June 24, 2018
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Man rescues ducklings from Lewiston sewer

Rich Burton | BDN
Rich Burton | BDN
Ducklings shown after they were cleaned up by animal rescuer Rich Burton, who plucked the animals from a sewer in Lewiston on Friday morning.
By Mark LaFlamme, Sun Journal

LEWISTON, Maine — Morning in the city sewer system?

Just another day in the life of animal rescuer Richard Burton, who climbed down into the sewer beneath Randall Road on Friday to scoop out seven ducklings that had fallen through a grate.

It wasn’t easy. The tiny ducks kept swimming off into the dark. A net broke and there was a log to be tripped over.

Then there was the fact that it was a sewer, which just complicates everything.

“It didn’t smell so great down there,” Burton said.

It happened Friday morning when a mother duck went waddling across a sewer grate, presumably to get to the other side. Her ducklings tried to follow, but they didn’t have the same girth as their mom.

“They’re smaller than the slots on the grate,” Burton said. “One by one, they just dropped down into the sewer.”

Animal Control Officer Wendell Strout went to the scene and tried to retrieve the ducklings with a net. Big problem: His net did not reach down far enough to get the job done.

Strout called Burton, who has a collapsible net that will reach just about anywhere. Burton, famed for rescuing cats, raccoons, skunks, bats, seagulls and other critters from seemingly intractable predicaments, went to Randall Road.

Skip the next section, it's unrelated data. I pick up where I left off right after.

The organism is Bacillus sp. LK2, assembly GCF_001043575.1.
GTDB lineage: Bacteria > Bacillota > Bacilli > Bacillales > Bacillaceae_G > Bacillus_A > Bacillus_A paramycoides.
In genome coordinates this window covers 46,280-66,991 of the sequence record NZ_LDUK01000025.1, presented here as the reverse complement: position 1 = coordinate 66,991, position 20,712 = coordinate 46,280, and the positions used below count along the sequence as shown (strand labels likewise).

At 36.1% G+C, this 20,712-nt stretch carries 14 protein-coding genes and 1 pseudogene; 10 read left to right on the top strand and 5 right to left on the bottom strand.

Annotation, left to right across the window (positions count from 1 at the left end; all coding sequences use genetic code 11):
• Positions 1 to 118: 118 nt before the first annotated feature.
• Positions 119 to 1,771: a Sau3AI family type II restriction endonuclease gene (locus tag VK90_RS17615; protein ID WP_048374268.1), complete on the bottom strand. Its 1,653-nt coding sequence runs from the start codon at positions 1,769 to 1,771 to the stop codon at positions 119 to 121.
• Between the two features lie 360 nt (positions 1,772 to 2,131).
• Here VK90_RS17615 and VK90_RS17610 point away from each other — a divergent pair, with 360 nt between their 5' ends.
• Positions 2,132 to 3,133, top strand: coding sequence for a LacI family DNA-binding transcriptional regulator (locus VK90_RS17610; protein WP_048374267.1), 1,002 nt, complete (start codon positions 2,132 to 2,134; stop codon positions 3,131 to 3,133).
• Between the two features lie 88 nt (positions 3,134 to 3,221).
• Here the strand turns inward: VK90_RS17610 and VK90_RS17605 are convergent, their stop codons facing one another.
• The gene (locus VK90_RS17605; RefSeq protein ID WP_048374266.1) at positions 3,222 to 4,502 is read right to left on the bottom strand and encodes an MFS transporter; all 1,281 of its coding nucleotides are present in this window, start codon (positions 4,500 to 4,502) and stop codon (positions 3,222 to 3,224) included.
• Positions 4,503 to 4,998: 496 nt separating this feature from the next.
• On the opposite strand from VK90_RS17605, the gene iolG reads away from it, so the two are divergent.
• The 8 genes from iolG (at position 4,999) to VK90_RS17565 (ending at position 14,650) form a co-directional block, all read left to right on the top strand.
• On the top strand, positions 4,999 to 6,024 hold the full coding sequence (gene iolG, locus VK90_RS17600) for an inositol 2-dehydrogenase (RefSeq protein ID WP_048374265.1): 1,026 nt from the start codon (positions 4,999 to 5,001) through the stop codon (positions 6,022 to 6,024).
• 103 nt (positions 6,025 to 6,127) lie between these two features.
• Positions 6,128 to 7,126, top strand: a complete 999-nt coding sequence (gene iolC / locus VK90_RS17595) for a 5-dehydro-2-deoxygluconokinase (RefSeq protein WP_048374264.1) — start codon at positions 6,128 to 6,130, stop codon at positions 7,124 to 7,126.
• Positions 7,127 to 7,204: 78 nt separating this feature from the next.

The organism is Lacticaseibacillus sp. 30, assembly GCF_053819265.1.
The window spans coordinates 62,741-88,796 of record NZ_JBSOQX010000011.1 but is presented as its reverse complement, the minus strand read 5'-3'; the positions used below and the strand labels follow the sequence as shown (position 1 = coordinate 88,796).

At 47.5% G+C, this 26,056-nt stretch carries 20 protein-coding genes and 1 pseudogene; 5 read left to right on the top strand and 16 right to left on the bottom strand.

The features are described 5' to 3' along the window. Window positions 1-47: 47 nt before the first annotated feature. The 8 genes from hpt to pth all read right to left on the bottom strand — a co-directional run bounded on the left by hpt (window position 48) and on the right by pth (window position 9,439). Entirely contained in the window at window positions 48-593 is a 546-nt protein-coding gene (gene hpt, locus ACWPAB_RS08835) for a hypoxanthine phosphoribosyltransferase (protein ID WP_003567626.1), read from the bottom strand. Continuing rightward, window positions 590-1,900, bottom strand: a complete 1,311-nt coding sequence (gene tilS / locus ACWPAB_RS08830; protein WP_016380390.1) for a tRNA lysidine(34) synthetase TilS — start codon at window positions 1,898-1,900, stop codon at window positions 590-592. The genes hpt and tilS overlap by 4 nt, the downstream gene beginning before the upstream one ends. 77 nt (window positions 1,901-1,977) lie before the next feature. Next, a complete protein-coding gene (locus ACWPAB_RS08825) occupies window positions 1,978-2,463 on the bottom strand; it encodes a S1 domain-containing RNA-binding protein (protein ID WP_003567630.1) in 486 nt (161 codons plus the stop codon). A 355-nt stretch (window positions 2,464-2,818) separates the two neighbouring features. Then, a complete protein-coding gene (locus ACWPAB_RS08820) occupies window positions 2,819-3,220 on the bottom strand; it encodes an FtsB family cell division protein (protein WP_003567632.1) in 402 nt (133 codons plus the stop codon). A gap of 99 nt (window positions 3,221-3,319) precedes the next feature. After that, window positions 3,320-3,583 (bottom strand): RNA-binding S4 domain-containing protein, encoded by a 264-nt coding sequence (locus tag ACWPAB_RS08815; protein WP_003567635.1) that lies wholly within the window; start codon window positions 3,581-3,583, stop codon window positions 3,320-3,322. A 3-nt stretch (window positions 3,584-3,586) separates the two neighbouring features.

It looked like it was going to be an easy job.

“I got four of the little ducks into the net,” he said. “And then it broke.”

The ducklings went plop again. Now, there were several would-be rescuers up on dry land, but no practical way to scoop the ducks out.

Except maybe for the ladder.

“I said, ‘I guess I have to go down in there,'” Burton said.

And down he went.

“I looked and there they were, a bunch of ducks swimming around in the sewage,” he said. “I started scooping them up with the net, but I didn’t get all of them. I could hear one duckling calling from far off.”

That duckling had paddled off through the muck and into the dark. Above ground, Strout and some city officials who had come by to help began trying to figure out exactly where the duck had gone.

Burton climbed back up the ladder with the grimy ducks he had scooped from below. They followed the sound of the crying duck and narrowed down its location.

“Sure enough, it popped up in a pipe,” Burton said.

The only thing left to do was capture the mother duck and take them all to a more suitable location.

No such luck. Momma duck didn’t want to go. Attempts to grab her were futile, although Burton got close.

“I reached for her, but she started to fly off,” Burton said. “I tripped over a log and down I went.”

The mother duck evaded rescue, but Burton had the babies. He took them away, cleaned them up and took them to the home of Jen Lewis of Misfits Rehab in Auburn. Lewis will care for the ducklings until it’s time to set them free.

As for Burton, it was shower time before he was called off to another rescue in another part of the state.

He regrets nothing.

“I wasn’t about to let those ducks drown down there in the sewage,” he said. “No way.”

To see more from the Sun Journal, visit sunjournal.com.


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